The latest rotten deeds of Microsoft may be found below, mixed within positive Linux and Open Source news.
Riding the wave of enthusiasm for no-code/low-code solutions, Microsoft today announced Power Pages, a standalone product within the company’s Power Platform portfolio for creating business websites. Power Pages previously existed as a component within Power Apps called Power Apps portals, but it’s been broken out and redesigned with a new user experience.
One explanation for the influx of features associated with Bing and Microsoft Edge is that Microsoft wants to increase usage of Edge, Bing and other Microsoft properties. Increased usage increases Microsoft’s revenue at the same time, as advertising revenue increases with usage. The features may also keep users in Microsoft’s ecosystem of services and applications longer.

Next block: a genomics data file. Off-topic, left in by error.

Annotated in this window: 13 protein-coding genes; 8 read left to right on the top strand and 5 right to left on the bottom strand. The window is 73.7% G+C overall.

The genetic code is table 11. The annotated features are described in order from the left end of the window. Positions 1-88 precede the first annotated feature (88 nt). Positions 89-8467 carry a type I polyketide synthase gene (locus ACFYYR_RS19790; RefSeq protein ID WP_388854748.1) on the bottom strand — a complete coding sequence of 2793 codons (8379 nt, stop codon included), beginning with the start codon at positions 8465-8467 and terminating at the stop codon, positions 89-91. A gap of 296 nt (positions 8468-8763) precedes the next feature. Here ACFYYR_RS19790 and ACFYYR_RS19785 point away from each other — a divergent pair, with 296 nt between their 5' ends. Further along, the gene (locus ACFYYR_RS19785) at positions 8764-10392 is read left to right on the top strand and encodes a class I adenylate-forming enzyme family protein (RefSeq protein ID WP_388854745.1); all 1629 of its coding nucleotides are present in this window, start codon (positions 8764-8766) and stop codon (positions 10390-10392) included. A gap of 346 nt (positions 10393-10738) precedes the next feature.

Microsoft’s Linux Group has been fairly public about its work on a Microsoft-created Linux distribution that is for the company’s internal use only. That variant, known as CBL (Common Base Linux) Mariner, is used across a variety of Microsoft products, from the Windows Subsystem for Linux GUI to AKS HCI, Azure Percept, and more. But it turns out there’s another Microsoft-developed Linux distribution that’s also for internal use that’s known as CBL-Delridge or CBL-D.
Windows admins have been expressing their dismay at Microsoft’s decision to move the Quick Assist remote assistance tool to the Microsoft Store. The new version requires local admin privileges to be installed (something regular users don’t have on enterprise endpoints), removes support for the keyboard shortcut, and it installs next to the old, native version (which will get launched instead of the new one).